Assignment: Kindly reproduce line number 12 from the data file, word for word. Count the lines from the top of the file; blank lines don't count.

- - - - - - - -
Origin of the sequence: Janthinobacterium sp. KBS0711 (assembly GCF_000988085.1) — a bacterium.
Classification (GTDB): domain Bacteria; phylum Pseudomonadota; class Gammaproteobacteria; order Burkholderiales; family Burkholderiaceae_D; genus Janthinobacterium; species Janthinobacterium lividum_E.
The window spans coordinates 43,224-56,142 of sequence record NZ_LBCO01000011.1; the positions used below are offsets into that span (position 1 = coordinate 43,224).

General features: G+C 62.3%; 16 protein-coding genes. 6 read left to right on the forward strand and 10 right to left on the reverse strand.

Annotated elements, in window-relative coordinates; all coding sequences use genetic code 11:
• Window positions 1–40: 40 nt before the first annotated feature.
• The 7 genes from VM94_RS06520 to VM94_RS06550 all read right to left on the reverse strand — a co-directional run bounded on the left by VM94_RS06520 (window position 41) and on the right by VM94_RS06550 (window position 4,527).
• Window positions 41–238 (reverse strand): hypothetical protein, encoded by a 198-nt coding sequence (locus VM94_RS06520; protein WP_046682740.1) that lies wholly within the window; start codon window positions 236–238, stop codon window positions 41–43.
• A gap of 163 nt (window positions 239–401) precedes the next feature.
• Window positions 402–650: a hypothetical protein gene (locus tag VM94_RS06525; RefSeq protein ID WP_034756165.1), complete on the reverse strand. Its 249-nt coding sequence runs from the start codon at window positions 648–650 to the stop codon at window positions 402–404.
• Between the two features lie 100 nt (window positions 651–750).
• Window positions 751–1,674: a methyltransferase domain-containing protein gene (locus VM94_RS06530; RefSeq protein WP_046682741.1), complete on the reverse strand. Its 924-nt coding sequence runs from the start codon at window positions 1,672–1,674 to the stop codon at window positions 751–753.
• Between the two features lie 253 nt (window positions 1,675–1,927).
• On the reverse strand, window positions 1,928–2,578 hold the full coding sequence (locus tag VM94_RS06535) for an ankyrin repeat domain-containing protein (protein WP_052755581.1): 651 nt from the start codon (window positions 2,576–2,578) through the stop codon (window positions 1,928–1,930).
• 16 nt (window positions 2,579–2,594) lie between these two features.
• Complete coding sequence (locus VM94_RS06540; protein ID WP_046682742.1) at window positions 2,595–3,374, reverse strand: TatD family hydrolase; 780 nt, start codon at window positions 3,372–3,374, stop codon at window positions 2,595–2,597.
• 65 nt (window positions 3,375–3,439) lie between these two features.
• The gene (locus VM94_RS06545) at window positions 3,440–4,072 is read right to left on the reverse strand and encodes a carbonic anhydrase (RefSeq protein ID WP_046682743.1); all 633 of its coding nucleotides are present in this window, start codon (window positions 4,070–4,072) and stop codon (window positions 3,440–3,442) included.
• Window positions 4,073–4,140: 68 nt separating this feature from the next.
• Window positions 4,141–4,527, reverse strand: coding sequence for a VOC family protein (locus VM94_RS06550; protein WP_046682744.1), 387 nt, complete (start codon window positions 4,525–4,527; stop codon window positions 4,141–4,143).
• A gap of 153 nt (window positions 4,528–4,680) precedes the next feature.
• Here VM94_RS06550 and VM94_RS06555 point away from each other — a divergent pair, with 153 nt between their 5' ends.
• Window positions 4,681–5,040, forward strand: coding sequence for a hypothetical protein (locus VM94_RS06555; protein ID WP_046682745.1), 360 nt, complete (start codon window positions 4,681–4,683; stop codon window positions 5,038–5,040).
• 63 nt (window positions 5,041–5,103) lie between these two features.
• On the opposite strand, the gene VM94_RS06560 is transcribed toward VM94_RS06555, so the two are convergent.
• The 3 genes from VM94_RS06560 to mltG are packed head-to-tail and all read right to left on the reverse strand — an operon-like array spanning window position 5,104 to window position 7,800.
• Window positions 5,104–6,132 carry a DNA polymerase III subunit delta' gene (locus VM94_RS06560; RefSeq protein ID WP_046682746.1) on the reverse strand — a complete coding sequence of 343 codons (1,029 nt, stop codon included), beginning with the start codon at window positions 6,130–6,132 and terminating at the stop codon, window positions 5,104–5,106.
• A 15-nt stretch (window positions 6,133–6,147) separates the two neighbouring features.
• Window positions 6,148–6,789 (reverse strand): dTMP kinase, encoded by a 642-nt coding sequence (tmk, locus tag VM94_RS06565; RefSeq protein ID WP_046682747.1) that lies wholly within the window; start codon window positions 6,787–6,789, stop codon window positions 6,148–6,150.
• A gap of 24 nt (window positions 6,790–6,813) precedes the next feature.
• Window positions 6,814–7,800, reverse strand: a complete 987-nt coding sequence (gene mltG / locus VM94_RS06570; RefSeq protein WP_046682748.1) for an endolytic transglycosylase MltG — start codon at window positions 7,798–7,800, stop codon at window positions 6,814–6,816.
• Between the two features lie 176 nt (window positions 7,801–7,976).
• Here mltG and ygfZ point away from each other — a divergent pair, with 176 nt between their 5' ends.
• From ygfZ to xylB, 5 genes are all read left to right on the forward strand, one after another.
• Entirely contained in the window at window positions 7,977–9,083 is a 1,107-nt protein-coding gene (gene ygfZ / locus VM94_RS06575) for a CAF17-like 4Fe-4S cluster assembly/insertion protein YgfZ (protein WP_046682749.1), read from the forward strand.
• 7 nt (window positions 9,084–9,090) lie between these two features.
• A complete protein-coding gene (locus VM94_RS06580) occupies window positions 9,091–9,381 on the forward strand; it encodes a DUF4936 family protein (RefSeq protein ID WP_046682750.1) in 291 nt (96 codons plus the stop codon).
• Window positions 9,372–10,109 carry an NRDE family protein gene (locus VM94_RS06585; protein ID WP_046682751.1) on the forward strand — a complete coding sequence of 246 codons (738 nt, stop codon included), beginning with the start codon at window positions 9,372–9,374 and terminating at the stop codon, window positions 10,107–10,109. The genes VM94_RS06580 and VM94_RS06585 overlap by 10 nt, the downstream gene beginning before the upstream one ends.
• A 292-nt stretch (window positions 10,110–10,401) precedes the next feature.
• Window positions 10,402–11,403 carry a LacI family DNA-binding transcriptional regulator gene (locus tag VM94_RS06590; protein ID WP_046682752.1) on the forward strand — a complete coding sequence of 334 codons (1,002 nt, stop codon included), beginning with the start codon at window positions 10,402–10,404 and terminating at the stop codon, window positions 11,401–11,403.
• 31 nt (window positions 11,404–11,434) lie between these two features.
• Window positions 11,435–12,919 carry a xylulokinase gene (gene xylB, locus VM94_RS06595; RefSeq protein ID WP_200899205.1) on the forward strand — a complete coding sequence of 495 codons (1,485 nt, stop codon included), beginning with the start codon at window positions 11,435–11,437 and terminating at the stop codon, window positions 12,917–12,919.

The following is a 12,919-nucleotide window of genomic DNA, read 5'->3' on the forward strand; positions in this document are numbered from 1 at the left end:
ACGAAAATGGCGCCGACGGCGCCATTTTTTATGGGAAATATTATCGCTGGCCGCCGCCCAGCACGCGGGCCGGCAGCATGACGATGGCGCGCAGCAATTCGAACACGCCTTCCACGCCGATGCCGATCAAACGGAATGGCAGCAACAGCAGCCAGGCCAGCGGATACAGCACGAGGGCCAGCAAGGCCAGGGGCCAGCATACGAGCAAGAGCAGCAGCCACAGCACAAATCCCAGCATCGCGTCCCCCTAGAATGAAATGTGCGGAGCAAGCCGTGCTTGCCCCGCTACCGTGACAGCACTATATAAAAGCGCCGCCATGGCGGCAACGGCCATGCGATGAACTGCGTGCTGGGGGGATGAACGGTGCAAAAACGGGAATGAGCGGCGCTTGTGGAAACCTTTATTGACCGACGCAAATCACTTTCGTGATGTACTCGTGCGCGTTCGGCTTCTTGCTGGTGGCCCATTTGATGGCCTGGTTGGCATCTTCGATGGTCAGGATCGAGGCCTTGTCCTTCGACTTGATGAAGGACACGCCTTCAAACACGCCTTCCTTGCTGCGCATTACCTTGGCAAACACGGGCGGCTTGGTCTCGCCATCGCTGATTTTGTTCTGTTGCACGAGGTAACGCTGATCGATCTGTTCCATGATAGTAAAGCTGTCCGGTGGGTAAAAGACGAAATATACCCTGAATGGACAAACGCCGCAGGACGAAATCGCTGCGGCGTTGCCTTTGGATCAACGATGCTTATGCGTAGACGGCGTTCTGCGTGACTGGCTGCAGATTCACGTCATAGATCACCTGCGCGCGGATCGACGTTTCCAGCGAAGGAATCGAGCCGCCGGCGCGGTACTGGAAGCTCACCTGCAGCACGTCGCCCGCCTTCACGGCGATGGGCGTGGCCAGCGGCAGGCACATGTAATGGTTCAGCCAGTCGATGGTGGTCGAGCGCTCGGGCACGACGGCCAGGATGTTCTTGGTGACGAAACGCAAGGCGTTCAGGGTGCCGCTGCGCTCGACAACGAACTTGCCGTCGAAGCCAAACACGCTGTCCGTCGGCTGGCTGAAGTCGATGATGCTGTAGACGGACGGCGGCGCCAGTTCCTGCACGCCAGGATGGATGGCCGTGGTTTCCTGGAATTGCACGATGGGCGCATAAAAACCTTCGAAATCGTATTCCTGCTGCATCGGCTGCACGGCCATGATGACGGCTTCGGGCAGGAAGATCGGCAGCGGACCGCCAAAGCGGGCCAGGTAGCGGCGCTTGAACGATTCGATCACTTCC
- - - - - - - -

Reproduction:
• Window positions 751–1,674: a methyltransferase domain-containing protein gene (locus VM94_RS06530; RefSeq protein WP_046682741.1), complete on the reverse strand. Its 924-nt coding sequence runs from the start codon at window positions 1,672–1,674 to the stop codon at window positions 751–753.